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In California, for example, Service Employees International Union–United Healthcare Workers West (SEIU-UHW), a union that represents over 100,000 healthcare workers, went on strike at different health systems each week in October, prompting spokesperson Renée Saldaña to dub the month “striketober.”
“Between 2020 and 2022 we had three units go out on strike,” Saldaña told Healthcare Brew. “Now in just this month, we’re having six different unions go on strike. This is definitely a new place that we’re in right now with all of these folks striking at once.”
Saldaña said workers in roles that haven’t traditionally been unionized are organizing or have expressed interest in organizing. These include dialysis workers, at-home healthcare workers, reproductive health workers, and behavioral health workers.
The increased interest in unionizing that Saldaña is seeing is related to how healthcare workers were treated during the height of Covid-19, but she said “it’s even bigger than the pandemic.”
“Unsafe staffing, short staffing, concerns over wages that keep up with the high cost of living in these areas—these were all issues before the pandemic,” Saldaña said. “But what happened was the pandemic exacerbated everything and just made it worse.”
By the numbers: As of 2021, just over 13% of healthcare workers were unionized (roughly 2.4 million people). That number has stayed relatively steady over the last 12 years, according to a December 2022 study from Harvard and the University of Washington researchers. And while no industry-wide research has been published with 2023 numbers yet, healthcare union leaders say interest in unionization has been very high this year.
SEIU-UHW has been organizing workers into the union “at incredibly quick rates,” particularly dialysis workers, Saldaña said. The dialysis industry is “incredibly financially lucrative,” according to Saldaña, and the two largest dialysis providers in the US make billions of dollars in profits annually. SEIU-UHW has organized 24 dialysis clinics in California over the past year, Saldaña said. Before 2022, no dialysis workers in California were unionized.
More than 500 SEIU-UHW dialysis workers in California went on an unfair labor practice strike in September, she added. The workers, from 21 dialysis clinics across the state that are owned by Satellite Healthcare and Fresenius Kidney Care, have similar concerns as the 75,000 Kaiser Permanente workers who went on strike in October, according to Saldaña.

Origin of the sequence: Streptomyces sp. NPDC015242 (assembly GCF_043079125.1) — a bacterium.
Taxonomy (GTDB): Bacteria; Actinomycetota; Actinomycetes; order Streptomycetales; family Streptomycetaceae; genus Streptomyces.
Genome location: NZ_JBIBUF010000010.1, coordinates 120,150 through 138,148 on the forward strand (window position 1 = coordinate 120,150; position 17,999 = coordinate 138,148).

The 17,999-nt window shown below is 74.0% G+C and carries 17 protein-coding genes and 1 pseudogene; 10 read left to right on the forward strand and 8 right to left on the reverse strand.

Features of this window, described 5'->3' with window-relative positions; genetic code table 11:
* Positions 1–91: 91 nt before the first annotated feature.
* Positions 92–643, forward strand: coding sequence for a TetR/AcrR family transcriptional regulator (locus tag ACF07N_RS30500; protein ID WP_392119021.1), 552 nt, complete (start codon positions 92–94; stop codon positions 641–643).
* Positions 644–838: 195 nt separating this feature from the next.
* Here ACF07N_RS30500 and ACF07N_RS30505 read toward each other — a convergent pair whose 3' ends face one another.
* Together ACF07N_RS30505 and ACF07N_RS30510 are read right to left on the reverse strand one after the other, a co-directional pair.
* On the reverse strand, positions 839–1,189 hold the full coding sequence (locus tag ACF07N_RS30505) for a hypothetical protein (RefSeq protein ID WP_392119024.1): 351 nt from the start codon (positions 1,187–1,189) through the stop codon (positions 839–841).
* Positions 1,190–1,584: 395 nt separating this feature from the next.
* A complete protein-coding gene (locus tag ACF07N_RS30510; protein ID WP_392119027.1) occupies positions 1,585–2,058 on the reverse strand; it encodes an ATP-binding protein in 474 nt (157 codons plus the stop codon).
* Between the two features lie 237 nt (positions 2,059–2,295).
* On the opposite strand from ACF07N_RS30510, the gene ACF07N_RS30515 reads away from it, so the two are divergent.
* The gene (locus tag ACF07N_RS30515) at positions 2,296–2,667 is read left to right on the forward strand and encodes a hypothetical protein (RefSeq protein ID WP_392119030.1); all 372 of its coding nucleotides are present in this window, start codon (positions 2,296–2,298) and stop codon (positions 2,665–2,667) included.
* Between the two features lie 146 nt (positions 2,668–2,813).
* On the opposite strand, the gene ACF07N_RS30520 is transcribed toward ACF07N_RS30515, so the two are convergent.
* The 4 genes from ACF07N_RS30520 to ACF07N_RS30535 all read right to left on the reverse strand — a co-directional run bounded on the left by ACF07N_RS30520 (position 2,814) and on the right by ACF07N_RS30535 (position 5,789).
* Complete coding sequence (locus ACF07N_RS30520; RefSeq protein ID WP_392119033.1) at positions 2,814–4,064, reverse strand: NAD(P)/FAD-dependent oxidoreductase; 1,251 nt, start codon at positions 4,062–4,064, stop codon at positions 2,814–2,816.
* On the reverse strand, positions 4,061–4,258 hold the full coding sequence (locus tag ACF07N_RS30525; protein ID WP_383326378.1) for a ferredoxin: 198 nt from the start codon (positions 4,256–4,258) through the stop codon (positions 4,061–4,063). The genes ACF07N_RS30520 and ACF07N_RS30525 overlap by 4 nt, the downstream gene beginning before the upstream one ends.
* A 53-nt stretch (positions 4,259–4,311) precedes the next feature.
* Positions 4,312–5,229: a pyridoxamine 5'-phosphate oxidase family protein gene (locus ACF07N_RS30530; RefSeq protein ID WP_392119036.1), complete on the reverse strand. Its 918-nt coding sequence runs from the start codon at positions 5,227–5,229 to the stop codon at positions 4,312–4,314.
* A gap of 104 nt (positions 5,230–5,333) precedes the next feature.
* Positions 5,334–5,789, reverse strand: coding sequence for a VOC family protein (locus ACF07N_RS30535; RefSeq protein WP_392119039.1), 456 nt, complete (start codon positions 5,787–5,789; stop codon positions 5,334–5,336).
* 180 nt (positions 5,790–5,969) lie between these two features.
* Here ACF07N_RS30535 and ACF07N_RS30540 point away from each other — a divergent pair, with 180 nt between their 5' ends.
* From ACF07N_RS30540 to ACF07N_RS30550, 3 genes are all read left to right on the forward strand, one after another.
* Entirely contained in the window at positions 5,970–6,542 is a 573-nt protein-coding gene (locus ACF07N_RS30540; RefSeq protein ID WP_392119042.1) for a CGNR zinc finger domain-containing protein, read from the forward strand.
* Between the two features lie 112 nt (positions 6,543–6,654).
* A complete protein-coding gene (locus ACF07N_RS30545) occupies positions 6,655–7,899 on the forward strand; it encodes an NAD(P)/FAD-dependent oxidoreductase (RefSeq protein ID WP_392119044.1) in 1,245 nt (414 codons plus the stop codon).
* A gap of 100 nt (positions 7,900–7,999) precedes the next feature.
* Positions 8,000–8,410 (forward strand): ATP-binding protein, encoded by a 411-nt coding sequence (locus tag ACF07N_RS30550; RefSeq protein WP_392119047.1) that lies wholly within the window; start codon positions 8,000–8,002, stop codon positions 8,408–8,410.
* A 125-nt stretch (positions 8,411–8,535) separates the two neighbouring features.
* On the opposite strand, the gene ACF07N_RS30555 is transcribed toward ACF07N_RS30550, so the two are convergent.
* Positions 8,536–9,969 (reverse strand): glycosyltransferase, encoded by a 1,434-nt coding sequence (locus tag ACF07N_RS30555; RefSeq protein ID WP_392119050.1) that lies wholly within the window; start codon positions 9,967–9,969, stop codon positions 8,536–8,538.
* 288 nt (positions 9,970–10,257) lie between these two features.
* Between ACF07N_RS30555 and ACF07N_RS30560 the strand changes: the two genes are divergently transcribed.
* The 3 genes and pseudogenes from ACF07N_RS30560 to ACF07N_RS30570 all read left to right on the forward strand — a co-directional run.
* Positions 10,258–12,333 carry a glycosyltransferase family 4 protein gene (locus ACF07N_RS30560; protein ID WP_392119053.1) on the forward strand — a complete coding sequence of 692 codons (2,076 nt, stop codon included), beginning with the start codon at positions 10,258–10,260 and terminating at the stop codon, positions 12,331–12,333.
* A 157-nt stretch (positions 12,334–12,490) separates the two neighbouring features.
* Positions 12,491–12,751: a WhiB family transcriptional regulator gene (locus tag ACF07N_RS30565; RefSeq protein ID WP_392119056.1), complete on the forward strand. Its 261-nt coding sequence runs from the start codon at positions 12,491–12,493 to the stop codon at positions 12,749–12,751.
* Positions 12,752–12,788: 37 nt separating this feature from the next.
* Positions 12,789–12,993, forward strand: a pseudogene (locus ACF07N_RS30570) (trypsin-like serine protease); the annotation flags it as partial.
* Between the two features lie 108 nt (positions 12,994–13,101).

“They want to be able to have more say in their working conditions, safe staffing, and their wages,” she said.
As Republican-led state legislatures across the US move to prohibit or severely limit abortion procedures, reproductive health workers have also expressed increased interest in unionizing, Saldaña said. SEIU-UHW recently organized 550 Planned Parenthood workers in three counties in Southern California.
Reproductive health workers are “seeing an influx of patients coming into California to access that type of healthcare that maybe they can’t access in other states,” Saldaña said.
More mental health workers are interested in organizing
Behavioral health has been an area of focus for National Union of Healthcare Workers (NUHW), which represents more than 16,000 healthcare workers in California.
“We’re seeing an inordinate increase in behavioral health organizations” showing interest in unionizing, Sal Rosselli, president of NUHW, told Healthcare Brew.
Behavioral health workers are “relatively new” to NUHW, Rosselli said. The union has represented hospital workers since the 1980s, but no behavioral health workers joined until 2010. Now, the union estimates that it has upwards of 5,000 behavioral health members, and since the pandemic, the union has gone from six bargaining units with behavioral health workers to 16 units, according to NUHW spokesperson Matt Artz.
A big issue behavioral health workers have advocated for is staffing, as well as “having sufficient time to provide care for their patients,” Rosselli said. Last year, thousands of behavioral health workers in Northern California went on strike for 10 weeks over claims of high workloads and long wait times for patients to receive care.
“As a result of that strike, we succeeded in getting a guarantee of some significant time for clinicians to deal with not only the patient, but social service agencies that need follow-up with minors, dealing with patients’ families, charting, and coming up with a plan. The patient management time is fundamentally necessary,” Rosselli said.
The bottom line
In early 2023, thousands of nurses in New York City went on strike, citing pay, benefits, and staffing ratios as the primary grievances. The contracts agreed upon as a result of the strike put a great deal of financial pressure on health systems, Michael Dowling, president and CEO of Northwell Health, said in a town hall this spring.
“The cost of the recent agreements that had been reached as part of what was done in the city is in the neighborhood of […] $500 million to $600 million over three years,” Dowling said. “That was not in our budget.”
Nationwide, there have been at least 15 strikes involving 1,000+ healthcare workers each since the start of 2022, according to the Healthcare Financial Management Association (HFMA).“I definitely think healthcare is the ripest industry in the country right now [for labor activity],” Kevin Carr, a partner at Spilman Thomas and Battle, told HFMA.
Shannon Young contributed to this report.
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